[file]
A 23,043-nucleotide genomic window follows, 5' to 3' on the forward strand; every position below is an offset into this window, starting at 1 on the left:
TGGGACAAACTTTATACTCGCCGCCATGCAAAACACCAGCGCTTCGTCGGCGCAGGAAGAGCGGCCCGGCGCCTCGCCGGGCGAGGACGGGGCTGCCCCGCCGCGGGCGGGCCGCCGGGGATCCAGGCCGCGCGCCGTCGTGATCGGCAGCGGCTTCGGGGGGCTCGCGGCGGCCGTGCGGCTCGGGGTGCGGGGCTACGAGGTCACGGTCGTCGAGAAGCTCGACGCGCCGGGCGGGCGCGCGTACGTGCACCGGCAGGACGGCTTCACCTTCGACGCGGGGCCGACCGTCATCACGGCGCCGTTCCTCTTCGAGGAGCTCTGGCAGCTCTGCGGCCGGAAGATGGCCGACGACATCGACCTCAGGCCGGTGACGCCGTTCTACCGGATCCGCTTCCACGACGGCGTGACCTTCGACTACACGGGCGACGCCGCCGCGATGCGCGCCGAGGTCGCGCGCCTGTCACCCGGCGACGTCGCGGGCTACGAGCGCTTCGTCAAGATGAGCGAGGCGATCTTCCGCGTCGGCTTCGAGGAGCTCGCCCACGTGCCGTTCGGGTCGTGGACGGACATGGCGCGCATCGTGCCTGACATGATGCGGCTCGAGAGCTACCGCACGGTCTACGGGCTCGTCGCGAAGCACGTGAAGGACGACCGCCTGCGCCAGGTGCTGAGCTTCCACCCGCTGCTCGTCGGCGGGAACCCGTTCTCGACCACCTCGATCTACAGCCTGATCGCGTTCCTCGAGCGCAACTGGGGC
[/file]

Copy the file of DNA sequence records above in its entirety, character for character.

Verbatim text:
A 23,043-nucleotide genomic window follows, 5' to 3' on the forward strand; every position below is an offset into this window, starting at 1 on the left:
TGGGACAAACTTTATACTCGCCGCCATGCAAAACACCAGCGCTTCGTCGGCGCAGGAAGAGCGGCCCGGCGCCTCGCCGGGCGAGGACGGGGCTGCCCCGCCGCGGGCGGGCCGCCGGGGATCCAGGCCGCGCGCCGTCGTGATCGGCAGCGGCTTCGGGGGGCTCGCGGCGGCCGTGCGGCTCGGGGTGCGGGGCTACGAGGTCACGGTCGTCGAGAAGCTCGACGCGCCGGGCGGGCGCGCGTACGTGCACCGGCAGGACGGCTTCACCTTCGACGCGGGGCCGACCGTCATCACGGCGCCGTTCCTCTTCGAGGAGCTCTGGCAGCTCTGCGGCCGGAAGATGGCCGACGACATCGACCTCAGGCCGGTGACGCCGTTCTACCGGATCCGCTTCCACGACGGCGTGACCTTCGACTACACGGGCGACGCCGCCGCGATGCGCGCCGAGGTCGCGCGCCTGTCACCCGGCGACGTCGCGGGCTACGAGCGCTTCGTCAAGATGAGCGAGGCGATCTTCCGCGTCGGCTTCGAGGAGCTCGCCCACGTGCCGTTCGGGTCGTGGACGGACATGGCGCGCATCGTGCCTGACATGATGCGGCTCGAGAGCTACCGCACGGTCTACGGGCTCGTCGCGAAGCACGTGAAGGACGACCGCCTGCGCCAGGTGCTGAGCTTCCACCCGCTGCTCGTCGGCGGGAACCCGTTCTCGACCACCTCGATCTACAGCCTGATCGCGTTCCTCGAGCGCAACTGGGGC